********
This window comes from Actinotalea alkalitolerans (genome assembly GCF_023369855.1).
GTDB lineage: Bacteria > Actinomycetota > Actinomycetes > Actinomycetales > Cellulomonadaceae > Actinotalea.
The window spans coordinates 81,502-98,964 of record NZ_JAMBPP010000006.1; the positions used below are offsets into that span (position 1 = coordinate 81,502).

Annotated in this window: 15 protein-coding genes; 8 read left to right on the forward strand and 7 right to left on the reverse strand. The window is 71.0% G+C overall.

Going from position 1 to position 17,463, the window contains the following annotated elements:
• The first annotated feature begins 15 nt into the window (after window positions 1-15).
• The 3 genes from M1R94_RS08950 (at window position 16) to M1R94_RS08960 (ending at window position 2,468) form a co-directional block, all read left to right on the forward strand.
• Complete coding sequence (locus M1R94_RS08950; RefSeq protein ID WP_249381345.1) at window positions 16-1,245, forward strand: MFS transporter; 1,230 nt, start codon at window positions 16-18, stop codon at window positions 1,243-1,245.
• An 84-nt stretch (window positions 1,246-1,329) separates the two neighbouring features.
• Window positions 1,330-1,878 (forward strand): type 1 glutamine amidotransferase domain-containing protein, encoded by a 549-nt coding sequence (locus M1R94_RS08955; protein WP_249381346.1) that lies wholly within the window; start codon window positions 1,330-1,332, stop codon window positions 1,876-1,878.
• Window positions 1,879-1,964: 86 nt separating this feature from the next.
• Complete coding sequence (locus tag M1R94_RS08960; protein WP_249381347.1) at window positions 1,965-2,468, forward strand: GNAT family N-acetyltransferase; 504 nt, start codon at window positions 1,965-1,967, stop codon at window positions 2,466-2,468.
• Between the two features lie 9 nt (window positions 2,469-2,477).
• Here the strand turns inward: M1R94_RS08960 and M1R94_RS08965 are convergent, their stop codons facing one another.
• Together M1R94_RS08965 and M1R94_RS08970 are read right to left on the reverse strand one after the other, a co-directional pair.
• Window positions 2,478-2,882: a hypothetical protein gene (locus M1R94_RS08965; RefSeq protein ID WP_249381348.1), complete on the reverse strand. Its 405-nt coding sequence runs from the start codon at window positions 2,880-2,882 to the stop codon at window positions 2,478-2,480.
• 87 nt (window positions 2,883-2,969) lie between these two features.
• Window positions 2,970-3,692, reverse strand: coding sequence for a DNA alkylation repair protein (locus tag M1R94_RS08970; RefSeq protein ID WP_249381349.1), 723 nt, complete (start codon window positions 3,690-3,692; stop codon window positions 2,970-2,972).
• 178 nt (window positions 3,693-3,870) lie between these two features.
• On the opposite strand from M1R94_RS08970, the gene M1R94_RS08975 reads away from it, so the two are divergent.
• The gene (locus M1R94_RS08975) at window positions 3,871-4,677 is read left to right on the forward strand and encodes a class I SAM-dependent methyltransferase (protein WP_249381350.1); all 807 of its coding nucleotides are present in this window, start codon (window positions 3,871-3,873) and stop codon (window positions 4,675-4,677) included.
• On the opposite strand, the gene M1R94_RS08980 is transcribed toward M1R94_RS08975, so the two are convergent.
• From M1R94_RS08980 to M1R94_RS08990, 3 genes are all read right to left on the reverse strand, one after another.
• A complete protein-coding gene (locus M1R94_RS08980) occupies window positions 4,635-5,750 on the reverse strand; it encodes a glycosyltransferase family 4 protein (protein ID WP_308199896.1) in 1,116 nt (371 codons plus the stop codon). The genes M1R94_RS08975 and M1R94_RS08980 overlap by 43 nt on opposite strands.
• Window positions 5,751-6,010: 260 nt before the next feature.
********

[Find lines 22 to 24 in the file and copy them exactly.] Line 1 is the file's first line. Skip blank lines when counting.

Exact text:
• On the opposite strand, the gene M1R94_RS08980 is transcribed toward M1R94_RS08975, so the two are convergent.
• From M1R94_RS08980 to M1R94_RS08990, 3 genes are all read right to left on the reverse strand, one after another.
• A complete protein-coding gene (locus M1R94_RS08980) occupies window positions 4,635-5,750 on the reverse strand; it encodes a glycosyltransferase family 4 protein (protein ID WP_308199896.1) in 1,116 nt (371 codons plus the stop codon). The genes M1R94_RS08975 and M1R94_RS08980 overlap by 43 nt on opposite strands.